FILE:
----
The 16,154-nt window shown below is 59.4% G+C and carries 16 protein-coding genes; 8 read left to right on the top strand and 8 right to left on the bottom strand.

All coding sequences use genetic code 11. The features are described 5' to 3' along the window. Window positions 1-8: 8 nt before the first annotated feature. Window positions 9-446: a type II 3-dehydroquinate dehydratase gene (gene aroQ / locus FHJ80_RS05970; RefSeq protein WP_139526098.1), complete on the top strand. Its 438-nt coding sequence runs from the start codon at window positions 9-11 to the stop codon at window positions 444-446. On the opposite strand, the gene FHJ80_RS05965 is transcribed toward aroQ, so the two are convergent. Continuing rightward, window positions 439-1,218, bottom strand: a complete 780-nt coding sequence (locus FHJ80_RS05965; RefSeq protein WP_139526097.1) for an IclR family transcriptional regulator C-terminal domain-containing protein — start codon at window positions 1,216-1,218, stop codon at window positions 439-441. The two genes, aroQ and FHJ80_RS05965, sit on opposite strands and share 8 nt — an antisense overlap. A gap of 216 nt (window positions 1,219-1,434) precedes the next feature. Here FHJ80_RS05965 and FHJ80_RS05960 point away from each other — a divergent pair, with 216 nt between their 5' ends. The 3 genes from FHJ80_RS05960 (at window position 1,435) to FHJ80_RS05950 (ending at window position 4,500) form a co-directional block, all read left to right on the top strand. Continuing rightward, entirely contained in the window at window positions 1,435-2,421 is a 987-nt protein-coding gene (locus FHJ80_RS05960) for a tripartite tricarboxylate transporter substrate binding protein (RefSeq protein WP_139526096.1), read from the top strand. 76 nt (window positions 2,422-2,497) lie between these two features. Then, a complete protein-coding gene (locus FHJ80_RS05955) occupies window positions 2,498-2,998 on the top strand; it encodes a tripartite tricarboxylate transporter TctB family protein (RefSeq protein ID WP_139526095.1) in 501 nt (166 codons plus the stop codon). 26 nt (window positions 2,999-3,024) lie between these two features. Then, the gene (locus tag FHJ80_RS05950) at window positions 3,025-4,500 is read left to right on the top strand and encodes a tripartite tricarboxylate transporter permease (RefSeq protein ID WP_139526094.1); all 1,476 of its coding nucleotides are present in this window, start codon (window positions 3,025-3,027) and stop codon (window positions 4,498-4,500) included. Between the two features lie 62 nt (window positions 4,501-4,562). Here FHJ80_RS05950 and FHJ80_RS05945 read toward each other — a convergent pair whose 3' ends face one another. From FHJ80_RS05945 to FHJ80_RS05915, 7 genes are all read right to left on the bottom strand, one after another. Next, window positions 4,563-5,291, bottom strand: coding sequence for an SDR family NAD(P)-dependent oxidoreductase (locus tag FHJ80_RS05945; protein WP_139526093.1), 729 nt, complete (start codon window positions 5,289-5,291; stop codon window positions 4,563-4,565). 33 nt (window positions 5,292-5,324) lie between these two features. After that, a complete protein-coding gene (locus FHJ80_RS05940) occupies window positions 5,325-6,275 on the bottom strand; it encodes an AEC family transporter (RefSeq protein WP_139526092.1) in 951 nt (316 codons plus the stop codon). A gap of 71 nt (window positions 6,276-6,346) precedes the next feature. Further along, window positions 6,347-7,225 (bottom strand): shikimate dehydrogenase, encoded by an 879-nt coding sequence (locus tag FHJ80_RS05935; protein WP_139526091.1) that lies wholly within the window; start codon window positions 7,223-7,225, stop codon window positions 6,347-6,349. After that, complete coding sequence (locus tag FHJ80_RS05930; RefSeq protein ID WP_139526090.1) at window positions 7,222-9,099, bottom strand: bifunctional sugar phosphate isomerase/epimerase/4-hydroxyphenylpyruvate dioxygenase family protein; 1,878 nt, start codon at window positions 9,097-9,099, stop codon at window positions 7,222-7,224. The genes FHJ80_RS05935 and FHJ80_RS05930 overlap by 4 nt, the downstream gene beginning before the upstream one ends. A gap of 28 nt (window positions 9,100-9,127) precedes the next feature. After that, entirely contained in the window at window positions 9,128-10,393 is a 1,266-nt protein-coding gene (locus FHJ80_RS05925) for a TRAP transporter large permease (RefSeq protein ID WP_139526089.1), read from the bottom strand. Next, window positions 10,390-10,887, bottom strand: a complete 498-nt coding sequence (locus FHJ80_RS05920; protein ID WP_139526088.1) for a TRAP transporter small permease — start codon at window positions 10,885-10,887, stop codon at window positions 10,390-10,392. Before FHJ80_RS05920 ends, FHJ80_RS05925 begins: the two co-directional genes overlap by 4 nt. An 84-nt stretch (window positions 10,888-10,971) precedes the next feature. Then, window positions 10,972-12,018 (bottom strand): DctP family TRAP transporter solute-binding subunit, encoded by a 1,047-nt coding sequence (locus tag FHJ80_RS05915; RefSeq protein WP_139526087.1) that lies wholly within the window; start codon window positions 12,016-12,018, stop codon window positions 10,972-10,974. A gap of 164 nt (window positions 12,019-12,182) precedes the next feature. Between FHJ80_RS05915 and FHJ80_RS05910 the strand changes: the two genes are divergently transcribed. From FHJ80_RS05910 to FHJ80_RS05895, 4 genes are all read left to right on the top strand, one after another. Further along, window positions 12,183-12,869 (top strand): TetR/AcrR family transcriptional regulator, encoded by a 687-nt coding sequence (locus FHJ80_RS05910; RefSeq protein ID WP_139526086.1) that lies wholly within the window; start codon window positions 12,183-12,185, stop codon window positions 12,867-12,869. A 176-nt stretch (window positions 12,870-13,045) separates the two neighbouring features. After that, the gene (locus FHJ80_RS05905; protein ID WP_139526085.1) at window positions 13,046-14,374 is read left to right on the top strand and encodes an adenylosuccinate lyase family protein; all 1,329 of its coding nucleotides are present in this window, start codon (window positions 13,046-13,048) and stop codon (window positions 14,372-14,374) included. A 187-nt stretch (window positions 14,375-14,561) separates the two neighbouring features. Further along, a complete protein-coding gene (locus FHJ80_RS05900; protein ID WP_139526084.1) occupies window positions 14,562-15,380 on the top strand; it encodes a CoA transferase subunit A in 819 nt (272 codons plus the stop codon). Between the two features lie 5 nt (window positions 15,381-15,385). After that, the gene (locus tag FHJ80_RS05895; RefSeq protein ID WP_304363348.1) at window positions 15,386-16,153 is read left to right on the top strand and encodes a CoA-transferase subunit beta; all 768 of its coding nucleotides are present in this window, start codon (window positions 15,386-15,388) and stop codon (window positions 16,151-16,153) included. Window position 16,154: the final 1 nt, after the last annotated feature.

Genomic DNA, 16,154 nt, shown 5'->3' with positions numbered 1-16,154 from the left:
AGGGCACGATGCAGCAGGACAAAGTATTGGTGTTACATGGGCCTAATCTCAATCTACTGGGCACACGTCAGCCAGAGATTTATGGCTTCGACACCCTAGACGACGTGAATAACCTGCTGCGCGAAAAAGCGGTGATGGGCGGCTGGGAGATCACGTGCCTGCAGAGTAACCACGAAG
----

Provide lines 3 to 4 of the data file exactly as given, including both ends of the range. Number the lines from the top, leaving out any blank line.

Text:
Genomic DNA, 16,154 nt, shown 5'->3' with positions numbered 1-16,154 from the left:
AGGGCACGATGCAGCAGGACAAAGTATTGGTGTTACATGGGCCTAATCTCAATCTACTGGGCACACGTCAGCCAGAGATTTATGGCTTCGACACCCTAGACGACGTGAATAACCTGCTGCGCGAAAAAGCGGTGATGGGCGGCTGGGAGATCACGTGCCTGCAGAGTAACCACGAAG